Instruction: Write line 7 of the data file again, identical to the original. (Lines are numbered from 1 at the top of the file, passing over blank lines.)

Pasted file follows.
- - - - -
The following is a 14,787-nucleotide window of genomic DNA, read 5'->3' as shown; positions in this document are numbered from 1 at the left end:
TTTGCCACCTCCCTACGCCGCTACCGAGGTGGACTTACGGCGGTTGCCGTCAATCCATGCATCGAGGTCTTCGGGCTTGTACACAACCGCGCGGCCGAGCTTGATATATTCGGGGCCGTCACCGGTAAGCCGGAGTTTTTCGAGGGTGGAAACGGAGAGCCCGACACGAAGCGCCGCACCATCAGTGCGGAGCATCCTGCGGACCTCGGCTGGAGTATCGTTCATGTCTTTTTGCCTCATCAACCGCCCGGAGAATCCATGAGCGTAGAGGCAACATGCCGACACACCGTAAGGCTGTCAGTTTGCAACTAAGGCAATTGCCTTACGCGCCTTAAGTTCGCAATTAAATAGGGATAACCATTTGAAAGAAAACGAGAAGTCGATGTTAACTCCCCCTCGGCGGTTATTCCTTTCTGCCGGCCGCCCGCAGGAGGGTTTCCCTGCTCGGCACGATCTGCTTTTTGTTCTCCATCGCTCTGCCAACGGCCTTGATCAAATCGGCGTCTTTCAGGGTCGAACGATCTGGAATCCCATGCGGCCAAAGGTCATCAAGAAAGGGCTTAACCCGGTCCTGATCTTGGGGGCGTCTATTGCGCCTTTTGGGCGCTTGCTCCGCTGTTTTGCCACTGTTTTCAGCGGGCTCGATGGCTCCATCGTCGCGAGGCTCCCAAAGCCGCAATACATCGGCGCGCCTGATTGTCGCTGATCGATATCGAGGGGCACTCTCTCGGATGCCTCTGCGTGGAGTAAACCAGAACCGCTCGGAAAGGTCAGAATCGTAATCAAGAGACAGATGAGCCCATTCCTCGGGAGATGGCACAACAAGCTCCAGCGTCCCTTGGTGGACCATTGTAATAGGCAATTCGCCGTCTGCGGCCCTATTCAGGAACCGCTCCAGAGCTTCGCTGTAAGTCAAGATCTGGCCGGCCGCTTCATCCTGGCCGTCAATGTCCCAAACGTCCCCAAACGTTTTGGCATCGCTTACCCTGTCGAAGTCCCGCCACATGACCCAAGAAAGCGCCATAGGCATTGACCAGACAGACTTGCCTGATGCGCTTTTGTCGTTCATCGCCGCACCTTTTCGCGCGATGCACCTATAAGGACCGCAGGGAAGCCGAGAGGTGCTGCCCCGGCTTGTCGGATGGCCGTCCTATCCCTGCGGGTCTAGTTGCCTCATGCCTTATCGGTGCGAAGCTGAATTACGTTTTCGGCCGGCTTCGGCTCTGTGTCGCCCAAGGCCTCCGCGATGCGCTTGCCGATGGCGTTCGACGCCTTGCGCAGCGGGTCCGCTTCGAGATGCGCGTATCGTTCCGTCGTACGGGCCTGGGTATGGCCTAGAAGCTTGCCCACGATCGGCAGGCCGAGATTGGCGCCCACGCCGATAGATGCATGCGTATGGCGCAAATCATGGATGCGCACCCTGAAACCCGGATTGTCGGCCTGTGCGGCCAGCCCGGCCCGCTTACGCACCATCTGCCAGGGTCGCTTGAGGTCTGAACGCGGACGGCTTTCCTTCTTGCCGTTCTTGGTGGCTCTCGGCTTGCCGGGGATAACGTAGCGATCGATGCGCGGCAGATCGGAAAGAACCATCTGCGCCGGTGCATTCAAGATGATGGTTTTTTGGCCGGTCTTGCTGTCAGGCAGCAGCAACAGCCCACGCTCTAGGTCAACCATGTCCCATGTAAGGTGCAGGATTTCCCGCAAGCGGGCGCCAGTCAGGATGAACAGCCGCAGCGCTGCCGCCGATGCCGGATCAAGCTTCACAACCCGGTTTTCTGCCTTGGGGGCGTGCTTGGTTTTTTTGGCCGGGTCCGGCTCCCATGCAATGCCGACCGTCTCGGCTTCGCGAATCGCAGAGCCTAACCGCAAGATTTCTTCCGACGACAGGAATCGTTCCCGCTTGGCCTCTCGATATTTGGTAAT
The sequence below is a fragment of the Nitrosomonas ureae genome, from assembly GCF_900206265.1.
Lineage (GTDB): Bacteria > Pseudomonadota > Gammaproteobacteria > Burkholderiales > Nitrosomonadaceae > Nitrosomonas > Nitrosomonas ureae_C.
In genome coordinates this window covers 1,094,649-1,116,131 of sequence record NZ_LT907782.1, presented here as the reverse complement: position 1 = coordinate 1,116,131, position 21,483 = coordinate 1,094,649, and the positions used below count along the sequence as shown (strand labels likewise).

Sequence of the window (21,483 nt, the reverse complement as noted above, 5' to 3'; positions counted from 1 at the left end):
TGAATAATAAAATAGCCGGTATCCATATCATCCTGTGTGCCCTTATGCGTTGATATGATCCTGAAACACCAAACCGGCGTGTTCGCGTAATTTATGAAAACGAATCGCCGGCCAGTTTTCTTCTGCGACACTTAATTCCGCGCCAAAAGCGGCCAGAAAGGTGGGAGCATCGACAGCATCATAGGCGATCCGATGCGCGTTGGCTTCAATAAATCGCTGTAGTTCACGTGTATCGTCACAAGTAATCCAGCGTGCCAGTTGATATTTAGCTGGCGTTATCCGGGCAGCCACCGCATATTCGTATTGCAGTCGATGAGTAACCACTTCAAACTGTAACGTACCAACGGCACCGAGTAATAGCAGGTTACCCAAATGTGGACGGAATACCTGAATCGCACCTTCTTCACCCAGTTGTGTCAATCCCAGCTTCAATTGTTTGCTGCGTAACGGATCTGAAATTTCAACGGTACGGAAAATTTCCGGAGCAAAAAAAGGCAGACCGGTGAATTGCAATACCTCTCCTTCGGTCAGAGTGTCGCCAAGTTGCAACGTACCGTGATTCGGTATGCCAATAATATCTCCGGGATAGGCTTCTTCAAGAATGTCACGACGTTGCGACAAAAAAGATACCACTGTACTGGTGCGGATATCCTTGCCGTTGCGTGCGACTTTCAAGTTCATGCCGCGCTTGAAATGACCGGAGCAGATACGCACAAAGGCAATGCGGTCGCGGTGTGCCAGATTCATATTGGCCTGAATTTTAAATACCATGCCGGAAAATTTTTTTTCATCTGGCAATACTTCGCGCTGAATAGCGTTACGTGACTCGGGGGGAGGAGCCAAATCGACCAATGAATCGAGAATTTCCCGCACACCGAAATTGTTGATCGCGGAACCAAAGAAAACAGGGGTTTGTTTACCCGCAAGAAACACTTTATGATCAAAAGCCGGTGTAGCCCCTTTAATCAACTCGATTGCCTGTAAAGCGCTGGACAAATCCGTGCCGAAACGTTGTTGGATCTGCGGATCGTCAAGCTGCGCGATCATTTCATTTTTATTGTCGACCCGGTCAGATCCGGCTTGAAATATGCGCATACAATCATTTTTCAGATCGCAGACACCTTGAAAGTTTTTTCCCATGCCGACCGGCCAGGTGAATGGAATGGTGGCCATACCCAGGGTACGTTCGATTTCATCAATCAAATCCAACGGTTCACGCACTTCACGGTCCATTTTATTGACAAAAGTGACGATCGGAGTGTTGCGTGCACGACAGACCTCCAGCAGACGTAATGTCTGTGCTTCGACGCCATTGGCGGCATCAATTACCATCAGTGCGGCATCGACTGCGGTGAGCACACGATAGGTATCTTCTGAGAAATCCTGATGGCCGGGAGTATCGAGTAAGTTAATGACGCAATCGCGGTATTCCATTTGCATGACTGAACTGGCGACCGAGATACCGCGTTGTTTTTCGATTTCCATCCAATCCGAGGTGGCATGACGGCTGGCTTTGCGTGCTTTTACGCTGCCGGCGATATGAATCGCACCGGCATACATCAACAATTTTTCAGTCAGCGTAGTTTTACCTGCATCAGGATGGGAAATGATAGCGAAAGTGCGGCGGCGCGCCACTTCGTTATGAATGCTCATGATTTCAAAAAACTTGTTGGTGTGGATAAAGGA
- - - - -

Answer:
TGAATAATAAAATAGCCGGTATCCATATCATCCTGTGTGCCCTTATGCGTTGATATGATCCTGAAACACCAAACCGGCGTGTTCGCGTAATTTATGAAAACGAATCGCCGGCCAGTTTTCTTCTGCGACACTTAATTCCGCGCCAAAAGCGGCCAGAAAGGTGGGAGCATCGACAGCATCATAGGCGATCCGATGCGCGTTGGCTTCAATAAATCGCTGTAGTTCACGTGTATCGTCACAAGTAATCCAGCGTGCCAGTTGATATTTAGCTGGCGTTATCCGGGCAGCCACCGCATATTCGTATTGCAGTCGATGAGTAACCACTTCAAACTGTAACGTACCAACGGCACCGAGTAATAGCAGGTTACCCAAATGTGGACGGAATACCTGAATCGCACCTTCTTCACCCAGTTGTGTCAATCCCAGCTTCAATTGTTTGCTGCGTAACGGATCTGAAATTTCAACGGTACGGAAAATTTCCGGAGCAAAAAAAGGCAGACCGGTGAATTGCAATACCTCTCCTTCGGTCAGAGTGTCGCCAAGTTGCAACGTACCGTGATTCGGTATGCCAATAATATCTCCGGGATAGGCTTCTTCAAGAATGTCACGACGTTGCGACAAAAAAGATACCACTGTACTGGTGCGGATATCCTTGCCGTTGCGTGCGACTTTCAAGTTCATGCCGCGCTTGAAATGACCGGAGCAGATACGCACAAAGGCAATGCGGTCGCGGTGTGCCAGATTCATATTGGCCTGAATTTTAAATACCATGCCGGAAAATTTTTTTTCATCTGGCAATACTTCGCGCTGAATAGCGTTACGTGACTCGGGGGGAGGAGCCAAATCGACCAATGAATCGAGAATTTCCCGCACACCGAAATTGTTGATCGCGGAACCAAAGAAAACAGGGGTTTGTTTACCCGCAAGAAACACTTTATGATCAAAAGCCGGTGTAGCCCCTTTAATCAACTCGATTGCCTGTAAAGCGCTGGACAAATCCGTGCCGAAACGTTGTTGGATCTGCGGATCGTCAAGCTGCGCGATCATTTCATTTTTATTGTCGACCCGGTCAGATCCGGCTTGAAATATGCGCATACAATCATTTTTCAGATCGCAGACACCTTGAAAGTTTTTTCCCATGCCGACCGGCCAGGTGAATGGAATGGTGGCCATACCCAGGGTACGTTCGATTTCATCAATCAAATCCAACGGTTCACGCACTTCACGGTCCATTTTATTGACAAAAGTGACGATCGGAGTGTTGCGTGCACGACAGACCTCCAGCAGACGTAATGTCTGTGCTTCGACGCCATTGGCGGCATCAATTACCATCAGTGCGGCATCGACTGCGGTGAGCACACGATAGGTATCTTCTGAGAAATCCTGATGGCCGGGAGTATCGAGTAAGTTAATGACGCAATCGCGGTATTCCATTTGCATGACTGAACTGGCGACCGAGATACCGCGTTGTTTTTCGATTTCCATCCAATCCGAGGTGGCATGACGGCTGGCTTTGCGTGCTTTTACGCTGCCGGCGATATGAATCGCACCGGCATACATCAACAATTTTTCAGTCAGCGTAGTTTTACCTGCATCAGGATGGGAAATGATAGCGAAAGTGCGGCGGCGCGCCACTTCGTTATGAATGCTCATGATTTCAAAAAACTTGTTGGTGTGGATAAAGGA